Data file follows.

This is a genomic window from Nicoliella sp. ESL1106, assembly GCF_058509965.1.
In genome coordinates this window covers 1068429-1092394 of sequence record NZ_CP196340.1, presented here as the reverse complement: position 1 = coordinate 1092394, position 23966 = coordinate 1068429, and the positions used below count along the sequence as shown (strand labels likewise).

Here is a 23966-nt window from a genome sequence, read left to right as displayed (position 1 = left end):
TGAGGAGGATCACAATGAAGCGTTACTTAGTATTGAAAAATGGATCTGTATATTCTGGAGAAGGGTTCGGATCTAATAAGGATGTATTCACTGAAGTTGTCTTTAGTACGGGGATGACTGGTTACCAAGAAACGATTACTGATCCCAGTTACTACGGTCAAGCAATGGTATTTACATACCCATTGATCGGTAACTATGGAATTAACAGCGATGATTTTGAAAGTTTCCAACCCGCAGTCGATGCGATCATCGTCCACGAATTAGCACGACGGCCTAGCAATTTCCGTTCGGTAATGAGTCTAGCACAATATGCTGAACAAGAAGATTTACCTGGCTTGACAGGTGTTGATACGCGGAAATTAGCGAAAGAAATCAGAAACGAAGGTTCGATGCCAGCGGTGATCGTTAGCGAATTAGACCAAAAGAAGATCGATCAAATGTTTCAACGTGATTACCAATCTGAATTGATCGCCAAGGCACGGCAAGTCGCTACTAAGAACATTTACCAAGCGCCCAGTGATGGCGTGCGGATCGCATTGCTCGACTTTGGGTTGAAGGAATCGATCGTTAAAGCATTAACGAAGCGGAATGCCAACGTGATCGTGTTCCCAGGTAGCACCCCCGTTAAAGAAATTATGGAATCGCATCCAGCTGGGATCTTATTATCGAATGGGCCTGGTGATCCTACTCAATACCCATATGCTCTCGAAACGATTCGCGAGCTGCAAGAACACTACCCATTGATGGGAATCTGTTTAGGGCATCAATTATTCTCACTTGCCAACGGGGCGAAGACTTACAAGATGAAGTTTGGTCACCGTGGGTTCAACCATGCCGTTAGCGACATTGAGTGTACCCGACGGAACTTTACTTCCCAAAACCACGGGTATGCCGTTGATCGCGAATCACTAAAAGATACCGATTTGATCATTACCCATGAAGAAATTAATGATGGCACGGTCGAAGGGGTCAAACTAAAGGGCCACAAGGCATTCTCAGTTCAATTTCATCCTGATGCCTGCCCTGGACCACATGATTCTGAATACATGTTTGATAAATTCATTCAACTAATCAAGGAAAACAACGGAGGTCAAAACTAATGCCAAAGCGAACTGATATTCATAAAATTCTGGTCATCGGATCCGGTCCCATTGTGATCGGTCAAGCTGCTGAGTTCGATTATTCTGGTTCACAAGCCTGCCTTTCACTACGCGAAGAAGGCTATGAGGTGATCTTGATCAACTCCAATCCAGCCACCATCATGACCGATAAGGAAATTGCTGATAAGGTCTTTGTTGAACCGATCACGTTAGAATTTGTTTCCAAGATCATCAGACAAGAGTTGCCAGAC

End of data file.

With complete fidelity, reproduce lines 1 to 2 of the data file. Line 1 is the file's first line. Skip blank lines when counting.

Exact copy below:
This is a genomic window from Nicoliella sp. ESL1106, assembly GCF_058509965.1.
In genome coordinates this window covers 1068429-1092394 of sequence record NZ_CP196340.1, presented here as the reverse complement: position 1 = coordinate 1092394, position 23966 = coordinate 1068429, and the positions used below count along the sequence as shown (strand labels likewise).